Nigeria’s Senate on Thursday proposed a law amendment to intensify penalties for drug trafficking, suggesting the death penalty as the new maximum sentence instead of life imprisonment. Nigeria, once a transit point, has become a significant producer, consumer, and distributor of illegal drugs. Opioid abuse, especially tramadol and codeine-based cough syrups is prevalent, prompting a ban on codeine syrup production and import in 2018. The legislation, based on a Senate committee report, aims to combat drug trafficking. Supporters argue the death penalty would deter traffickers effectively, but opponents raise concerns about its irreversible nature and potential for wrongful convictions. The bill, previously passed by the House of Representatives without the death penalty provision, awaits reconciliation by a joint Senate-House committee before reaching the president.

Somalia’s government this week surprised the United Nations Security Council by requesting the termination of the 360-member United Nations Assistance Mission in Somalia (UNSOM) after over a decade of advising on peacebuilding, security reforms, and democracy. Despite efforts to restore services and security in the face of longstanding conflict, Somalia remains one of the world’s most violent and impoverished nations. The termination of UNSOM’s political mission is separate from the withdrawal of the U.N.-mandated African Union peacekeeping mission. Somali officials, including Minister of Foreign Affairs Aimed Moa Fiji, have not provided specific reasons for the request, but cited a desire to transition to the next phase of partnership with the international community. A presidential adviser indicated that Somalia no longer requires UNSOM’s coordination with the international community and cited the high annual cost of $100 million. Analysts note previous accusations of UNSOM’s interference in internal affairs and anticipate more assertive initiatives from the federal government of Somalia in areas such as constitutional revisions, federalism, and elections. UNSOM, in response, highlighted its past support for Somali authorities and noted that other U.N. offices, including humanitarian agencies, would continue operating in Somalia.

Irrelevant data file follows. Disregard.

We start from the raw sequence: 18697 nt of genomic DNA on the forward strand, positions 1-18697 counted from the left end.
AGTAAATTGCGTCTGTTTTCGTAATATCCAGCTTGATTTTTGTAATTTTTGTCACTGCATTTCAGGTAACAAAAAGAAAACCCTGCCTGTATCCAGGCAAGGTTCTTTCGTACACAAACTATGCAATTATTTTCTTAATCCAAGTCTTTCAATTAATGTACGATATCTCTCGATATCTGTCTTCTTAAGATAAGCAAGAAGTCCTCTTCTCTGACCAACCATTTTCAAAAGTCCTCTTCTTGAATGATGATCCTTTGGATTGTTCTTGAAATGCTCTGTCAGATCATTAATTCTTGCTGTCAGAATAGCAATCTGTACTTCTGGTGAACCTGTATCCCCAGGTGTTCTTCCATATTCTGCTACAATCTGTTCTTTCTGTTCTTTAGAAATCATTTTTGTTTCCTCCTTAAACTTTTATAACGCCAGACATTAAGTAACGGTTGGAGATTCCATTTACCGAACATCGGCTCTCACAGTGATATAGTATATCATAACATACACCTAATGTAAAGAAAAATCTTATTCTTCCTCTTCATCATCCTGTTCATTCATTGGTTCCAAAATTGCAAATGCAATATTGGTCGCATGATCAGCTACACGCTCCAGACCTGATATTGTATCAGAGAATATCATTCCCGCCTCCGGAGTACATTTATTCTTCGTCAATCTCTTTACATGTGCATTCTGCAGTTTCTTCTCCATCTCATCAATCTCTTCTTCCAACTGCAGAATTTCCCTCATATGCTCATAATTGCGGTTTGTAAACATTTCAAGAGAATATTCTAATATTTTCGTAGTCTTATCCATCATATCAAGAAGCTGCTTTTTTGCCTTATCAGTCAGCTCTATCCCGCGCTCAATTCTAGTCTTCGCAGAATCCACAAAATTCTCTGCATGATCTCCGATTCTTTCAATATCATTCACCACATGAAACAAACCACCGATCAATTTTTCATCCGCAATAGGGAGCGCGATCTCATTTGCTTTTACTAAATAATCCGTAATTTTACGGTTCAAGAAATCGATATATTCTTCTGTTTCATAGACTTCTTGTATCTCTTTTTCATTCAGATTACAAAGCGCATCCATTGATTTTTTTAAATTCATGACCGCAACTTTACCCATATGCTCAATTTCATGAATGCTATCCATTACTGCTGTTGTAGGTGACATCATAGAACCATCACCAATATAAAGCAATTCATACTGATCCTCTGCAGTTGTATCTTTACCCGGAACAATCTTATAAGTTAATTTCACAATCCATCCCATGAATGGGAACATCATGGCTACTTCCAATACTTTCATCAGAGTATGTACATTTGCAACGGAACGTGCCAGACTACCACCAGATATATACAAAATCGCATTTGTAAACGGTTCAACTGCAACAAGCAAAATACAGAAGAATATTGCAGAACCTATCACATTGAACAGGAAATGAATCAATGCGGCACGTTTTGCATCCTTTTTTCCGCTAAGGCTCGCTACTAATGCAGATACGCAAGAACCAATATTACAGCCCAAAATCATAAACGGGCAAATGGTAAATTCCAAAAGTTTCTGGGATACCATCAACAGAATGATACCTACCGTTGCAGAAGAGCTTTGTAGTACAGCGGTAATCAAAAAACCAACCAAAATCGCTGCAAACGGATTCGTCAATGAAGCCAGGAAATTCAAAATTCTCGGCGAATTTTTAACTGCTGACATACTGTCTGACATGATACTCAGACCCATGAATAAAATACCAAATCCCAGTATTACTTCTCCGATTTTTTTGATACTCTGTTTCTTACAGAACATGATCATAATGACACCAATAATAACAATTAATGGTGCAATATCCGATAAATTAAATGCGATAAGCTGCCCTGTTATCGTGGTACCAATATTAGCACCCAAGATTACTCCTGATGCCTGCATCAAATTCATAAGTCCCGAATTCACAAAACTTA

The European Union has announced the termination of its military training mission in Mali due to deteriorating relations with the country’s military junta. The mission, which has been training Malian armed forces and members of the G5 Sahel counter-terrorism force for 11 years, will conclude when its current mandate expires on May 18. The EU had previously suspended the mission in 2022 after the junta withdrew from the G5 Sahel. Following a strategic review and consultations with Malian authorities, the EU decided not to extend the mission’s mandate, citing the evolving political and security situation on the ground. Mali has been under military rule since August 2020, with a series of coups occurring in West and Central Africa. The current junta, which seized power in 2021, initially pledged to restore civilian rule within 24 months starting from March 2022 but later postponed elections scheduled for February, leading to discontent among political opposition groups.

The World Bank on Tuesday approved a $138.5 million loan to assist Namibia in enhancing its transmission network and incorporating renewable energy initiatives into the grid. Namibia, known as one of Sub-Saharan Africa’s driest nations with abundant sunshine and wind, aims to establish itself as a renewable energy hub alongside significant offshore oil and gas discoveries that have attracted global attention. Satu Kahkonen, the World Bank country director for Namibia, highlighted Namibia’s unique position as a regional leader in transitioning towards a greener and more sustainable future. The loan will support NamPower, the national electricity utility, in reducing its reliance on electricity imports from neighboring countries and marks Namibia’s inaugural World Bank-financed energy project. In addition to solar and wind initiatives, Namibia is pursuing a $10 billion green hydrogen project aimed at exporting to the European Union upon completion.

Writer and researcher at Alafarika for Studies and Consultancy.